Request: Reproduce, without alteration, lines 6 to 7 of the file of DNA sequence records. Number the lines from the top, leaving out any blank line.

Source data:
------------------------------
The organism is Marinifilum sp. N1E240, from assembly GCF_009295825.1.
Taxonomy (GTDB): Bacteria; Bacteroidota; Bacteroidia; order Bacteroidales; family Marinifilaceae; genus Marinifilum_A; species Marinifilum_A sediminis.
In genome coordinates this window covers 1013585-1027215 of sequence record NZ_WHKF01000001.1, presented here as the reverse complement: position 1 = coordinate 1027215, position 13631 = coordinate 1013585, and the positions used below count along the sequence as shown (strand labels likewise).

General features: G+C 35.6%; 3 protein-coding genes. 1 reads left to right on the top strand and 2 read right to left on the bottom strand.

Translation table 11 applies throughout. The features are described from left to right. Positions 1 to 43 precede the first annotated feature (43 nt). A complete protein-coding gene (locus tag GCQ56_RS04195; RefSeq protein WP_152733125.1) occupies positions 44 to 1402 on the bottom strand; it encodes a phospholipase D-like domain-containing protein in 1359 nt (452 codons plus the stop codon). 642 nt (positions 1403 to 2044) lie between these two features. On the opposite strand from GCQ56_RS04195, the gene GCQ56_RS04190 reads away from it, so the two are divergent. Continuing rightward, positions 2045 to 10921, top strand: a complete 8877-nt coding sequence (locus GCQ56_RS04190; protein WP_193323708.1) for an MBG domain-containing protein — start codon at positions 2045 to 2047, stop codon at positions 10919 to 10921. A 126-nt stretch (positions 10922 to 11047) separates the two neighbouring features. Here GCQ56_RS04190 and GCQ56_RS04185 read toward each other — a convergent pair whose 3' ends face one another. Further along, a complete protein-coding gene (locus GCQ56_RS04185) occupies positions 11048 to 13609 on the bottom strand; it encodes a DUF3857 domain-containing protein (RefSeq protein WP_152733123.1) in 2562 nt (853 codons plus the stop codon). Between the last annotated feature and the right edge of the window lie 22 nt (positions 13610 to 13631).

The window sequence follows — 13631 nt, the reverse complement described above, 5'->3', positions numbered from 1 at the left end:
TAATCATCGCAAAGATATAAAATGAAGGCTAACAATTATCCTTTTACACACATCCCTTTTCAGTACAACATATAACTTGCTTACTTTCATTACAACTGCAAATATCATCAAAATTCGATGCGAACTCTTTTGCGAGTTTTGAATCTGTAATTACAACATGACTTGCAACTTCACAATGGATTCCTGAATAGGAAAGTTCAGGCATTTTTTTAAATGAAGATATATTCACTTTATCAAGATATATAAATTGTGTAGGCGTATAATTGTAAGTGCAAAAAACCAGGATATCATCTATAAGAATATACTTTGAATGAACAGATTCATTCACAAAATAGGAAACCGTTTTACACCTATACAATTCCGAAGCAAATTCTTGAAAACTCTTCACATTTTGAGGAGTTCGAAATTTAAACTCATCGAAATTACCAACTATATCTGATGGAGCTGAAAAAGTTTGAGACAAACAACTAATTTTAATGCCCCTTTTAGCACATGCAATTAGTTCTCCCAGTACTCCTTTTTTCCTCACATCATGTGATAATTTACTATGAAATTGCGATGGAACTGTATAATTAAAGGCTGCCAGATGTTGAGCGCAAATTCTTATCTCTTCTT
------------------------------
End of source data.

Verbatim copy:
The window sequence follows — 13631 nt, the reverse complement described above, 5'->3', positions numbered from 1 at the left end:
TAATCATCGCAAAGATATAAAATGAAGGCTAACAATTATCCTTTTACACACATCCCTTTTCAGTACAACATATAACTTGCTTACTTTCATTACAACTGCAAATATCATCAAAATTCGATGCGAACTCTTTTGCGAGTTTTGAATCTGTAATTACAACATGACTTGCAACTTCACAATGGATTCCTGAATAGGAAAGTTCAGGCATTTTTTTAAATGAAGATATATTCACTTTATCAAGATATATAAATTGTGTAGGCGTATAATTGTAAGTGCAAAAAACCAGGATATCATCTATAAGAATATACTTTGAATGAACAGATTCATTCACAAAATAGGAAACCGTTTTACACCTATACAATTCCGAAGCAAATTCTTGAAAACTCTTCACATTTTGAGGAGTTCGAAATTTAAACTCATCGAAATTACCAACTATATCTGATGGAGCTGAAAAAGTTTGAGACAAACAACTAATTTTAATGCCCCTTTTAGCACATGCAATTAGTTCTCCCAGTACTCCTTTTTTCCTCACATCATGTGATAATTTACTATGAAATTGCGATGGAACTGTATAATTAAAGGCTGCCAGATGTTGAGCGCAAATTCTTATCTCTTCTT